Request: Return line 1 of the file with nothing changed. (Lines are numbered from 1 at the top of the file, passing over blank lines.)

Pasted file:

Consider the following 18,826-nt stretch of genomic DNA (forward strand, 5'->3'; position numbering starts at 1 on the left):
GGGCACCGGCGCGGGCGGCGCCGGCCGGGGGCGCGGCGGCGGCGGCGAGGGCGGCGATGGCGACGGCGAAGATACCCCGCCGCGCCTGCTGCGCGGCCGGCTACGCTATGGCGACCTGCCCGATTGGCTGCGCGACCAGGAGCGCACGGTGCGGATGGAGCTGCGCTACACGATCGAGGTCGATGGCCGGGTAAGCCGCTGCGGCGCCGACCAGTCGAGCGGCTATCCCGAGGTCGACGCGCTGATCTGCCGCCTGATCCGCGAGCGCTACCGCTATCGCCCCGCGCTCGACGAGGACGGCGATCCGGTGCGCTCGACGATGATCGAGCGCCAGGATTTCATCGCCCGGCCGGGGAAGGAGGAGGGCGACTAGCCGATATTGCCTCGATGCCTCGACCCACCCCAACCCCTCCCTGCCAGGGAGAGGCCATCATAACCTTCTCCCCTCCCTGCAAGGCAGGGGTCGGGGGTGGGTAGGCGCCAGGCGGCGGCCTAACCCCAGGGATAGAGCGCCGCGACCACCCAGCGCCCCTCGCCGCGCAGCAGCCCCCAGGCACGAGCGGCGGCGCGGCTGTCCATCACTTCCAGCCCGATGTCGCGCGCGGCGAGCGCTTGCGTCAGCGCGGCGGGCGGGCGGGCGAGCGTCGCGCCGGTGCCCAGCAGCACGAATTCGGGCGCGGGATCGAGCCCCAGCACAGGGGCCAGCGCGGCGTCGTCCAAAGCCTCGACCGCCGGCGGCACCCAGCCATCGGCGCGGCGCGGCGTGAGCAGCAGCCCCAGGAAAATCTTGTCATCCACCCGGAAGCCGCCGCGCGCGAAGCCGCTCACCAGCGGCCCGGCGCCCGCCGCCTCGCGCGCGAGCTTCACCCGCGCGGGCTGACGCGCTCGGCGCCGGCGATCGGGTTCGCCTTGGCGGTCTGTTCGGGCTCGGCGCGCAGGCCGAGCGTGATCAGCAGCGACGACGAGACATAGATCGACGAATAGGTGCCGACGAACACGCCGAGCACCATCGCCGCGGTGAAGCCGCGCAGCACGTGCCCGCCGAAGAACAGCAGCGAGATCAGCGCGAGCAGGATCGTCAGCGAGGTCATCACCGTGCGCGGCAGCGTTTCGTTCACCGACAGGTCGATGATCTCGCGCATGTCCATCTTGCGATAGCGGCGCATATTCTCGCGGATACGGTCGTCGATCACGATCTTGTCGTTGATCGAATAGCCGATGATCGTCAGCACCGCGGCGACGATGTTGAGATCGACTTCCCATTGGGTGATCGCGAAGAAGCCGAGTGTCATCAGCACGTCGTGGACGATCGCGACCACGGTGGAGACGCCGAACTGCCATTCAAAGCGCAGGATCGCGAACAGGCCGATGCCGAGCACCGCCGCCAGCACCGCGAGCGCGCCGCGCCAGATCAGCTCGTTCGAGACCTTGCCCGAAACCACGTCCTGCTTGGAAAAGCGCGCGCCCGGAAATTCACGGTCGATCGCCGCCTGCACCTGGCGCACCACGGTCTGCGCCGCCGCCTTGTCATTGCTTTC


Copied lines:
Consider the following 18,826-nt stretch of genomic DNA (forward strand, 5'->3'; position numbering starts at 1 on the left):